Dell appointed to decommission Government Gateway
Dell Corporation will be paid £820,000 to wind down the Government Gateway citizen identification system, as it is replaced by GOV.UK Verify.
The Department for Work and Pensions has appointed the company to manage and decommission the Government Gateway service by the end of March 2018.
Central government services will migrate to the new GOV.UK Verify system, run in conjunction with private sector partners, over the period of the contract.
The government said: “Awarding the contract to Dell was necessary to support the decommissioning of the legacy Government Gateway service.
“There was no alternative supplier as Dell was the only supplier in the position to provide software support and hardware maintenance provision for the legacy service because the configuration of the service is specific to dedicated hardware devices.”
It said that removing or replacing these devices could cause “unacceptable interoperability issues” for the service, making it unavailable to large number of users.
In addition, a large number of government customers use dedicated devices to support development of their integrating services, so any configuration issues relating to these devices could also impact services.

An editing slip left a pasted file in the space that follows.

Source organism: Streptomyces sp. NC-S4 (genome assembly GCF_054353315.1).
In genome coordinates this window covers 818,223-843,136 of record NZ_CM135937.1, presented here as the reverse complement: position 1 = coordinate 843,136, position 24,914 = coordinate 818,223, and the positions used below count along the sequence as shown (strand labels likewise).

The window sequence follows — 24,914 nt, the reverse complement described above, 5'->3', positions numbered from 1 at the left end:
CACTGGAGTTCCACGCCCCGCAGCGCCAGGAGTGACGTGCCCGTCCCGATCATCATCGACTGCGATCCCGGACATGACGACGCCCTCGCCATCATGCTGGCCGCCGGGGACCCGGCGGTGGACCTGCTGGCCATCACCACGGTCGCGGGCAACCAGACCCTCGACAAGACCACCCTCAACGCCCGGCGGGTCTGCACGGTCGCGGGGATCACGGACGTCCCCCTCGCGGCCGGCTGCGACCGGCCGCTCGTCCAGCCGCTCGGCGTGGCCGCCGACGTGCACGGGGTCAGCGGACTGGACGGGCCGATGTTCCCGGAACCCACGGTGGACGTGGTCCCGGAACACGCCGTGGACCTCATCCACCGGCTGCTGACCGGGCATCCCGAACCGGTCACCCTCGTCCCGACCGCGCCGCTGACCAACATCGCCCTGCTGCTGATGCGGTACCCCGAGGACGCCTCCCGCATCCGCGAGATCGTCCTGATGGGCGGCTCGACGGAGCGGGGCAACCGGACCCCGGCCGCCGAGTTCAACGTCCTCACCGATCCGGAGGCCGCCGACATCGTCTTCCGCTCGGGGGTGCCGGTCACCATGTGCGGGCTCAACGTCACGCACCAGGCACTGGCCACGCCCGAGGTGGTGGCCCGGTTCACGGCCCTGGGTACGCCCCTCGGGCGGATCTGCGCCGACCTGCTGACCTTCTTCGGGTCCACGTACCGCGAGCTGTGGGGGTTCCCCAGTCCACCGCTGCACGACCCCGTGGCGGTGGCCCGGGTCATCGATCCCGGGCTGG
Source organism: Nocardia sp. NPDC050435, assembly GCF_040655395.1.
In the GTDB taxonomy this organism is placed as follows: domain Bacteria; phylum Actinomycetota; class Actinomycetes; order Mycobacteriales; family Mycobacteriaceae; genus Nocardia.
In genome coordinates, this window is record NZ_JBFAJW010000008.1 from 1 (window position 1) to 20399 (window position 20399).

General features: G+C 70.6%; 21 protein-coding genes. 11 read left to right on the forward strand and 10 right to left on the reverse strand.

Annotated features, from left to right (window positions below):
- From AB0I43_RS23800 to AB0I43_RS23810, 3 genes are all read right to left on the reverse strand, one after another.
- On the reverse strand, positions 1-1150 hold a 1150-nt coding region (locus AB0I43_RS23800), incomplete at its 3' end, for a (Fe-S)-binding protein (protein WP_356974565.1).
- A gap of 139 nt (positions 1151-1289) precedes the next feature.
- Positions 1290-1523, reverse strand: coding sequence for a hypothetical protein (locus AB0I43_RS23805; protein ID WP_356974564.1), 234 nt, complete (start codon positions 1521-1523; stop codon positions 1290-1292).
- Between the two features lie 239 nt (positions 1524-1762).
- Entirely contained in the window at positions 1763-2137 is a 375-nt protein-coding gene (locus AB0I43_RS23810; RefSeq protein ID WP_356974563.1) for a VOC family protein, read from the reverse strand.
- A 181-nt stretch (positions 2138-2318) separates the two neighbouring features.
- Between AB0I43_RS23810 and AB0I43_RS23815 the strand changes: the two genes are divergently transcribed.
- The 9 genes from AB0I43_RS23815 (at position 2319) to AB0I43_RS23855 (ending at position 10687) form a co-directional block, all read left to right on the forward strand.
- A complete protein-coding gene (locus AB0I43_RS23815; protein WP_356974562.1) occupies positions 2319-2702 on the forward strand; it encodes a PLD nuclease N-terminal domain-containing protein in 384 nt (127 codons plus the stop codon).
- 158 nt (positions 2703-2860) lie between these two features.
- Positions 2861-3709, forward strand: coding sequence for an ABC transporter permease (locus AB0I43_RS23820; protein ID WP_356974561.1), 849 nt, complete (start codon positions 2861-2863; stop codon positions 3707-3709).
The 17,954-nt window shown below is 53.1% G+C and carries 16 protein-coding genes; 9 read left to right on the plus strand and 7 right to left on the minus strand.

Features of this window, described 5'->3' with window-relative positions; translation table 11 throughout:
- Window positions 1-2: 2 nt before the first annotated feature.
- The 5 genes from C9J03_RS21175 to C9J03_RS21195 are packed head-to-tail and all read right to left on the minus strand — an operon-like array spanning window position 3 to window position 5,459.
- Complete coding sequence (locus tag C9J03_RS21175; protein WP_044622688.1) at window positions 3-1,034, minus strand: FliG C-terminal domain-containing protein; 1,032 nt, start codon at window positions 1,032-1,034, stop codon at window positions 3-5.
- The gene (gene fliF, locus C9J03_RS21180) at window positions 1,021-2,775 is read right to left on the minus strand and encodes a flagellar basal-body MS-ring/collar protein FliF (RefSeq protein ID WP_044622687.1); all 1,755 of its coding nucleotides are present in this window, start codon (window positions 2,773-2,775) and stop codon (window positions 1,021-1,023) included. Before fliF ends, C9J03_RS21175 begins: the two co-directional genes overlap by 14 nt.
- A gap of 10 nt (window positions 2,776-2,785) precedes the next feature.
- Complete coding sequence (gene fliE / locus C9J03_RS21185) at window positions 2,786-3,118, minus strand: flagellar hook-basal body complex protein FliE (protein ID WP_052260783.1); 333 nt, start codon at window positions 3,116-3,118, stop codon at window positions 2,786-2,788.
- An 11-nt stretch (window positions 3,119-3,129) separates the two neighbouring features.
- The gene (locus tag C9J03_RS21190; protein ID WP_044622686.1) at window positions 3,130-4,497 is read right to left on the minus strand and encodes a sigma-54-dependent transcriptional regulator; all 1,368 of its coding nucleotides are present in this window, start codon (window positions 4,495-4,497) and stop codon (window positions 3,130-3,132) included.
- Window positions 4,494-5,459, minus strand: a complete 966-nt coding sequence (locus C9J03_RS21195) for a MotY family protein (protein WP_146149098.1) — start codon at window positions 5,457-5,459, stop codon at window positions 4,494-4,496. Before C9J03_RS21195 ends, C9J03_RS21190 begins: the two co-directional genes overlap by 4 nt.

A statement by Citizen Safe, one of the GOV.UK Verify partners, said: “Government Gateway was a useful way to get access to online government services.
“However, with more and more services shifting to digital, the clunkiness of Government Gateway became apparent.
“Each time anyone wanted to register for a new online service, whether it was for your annual self assessment or to check your driving licence details, you had to have your identity verified.
“This process involved being sent an activation code in the post, which took up to seven days. Then, once you had your activation code, you had to use it within 28 days.”
Department awards £500k contract for design of digital tool
The body dedicated to upholding ethical standards across the public sector has published a major report examining how to ensure those standards are not threatened by AI and automation
Liu Xiaoming says ‘only problem people have is they are a Chinese company’
Too many public sector entities have become dependent on consultants who have outstayed their welcome, according to Romy Hughes of Brightman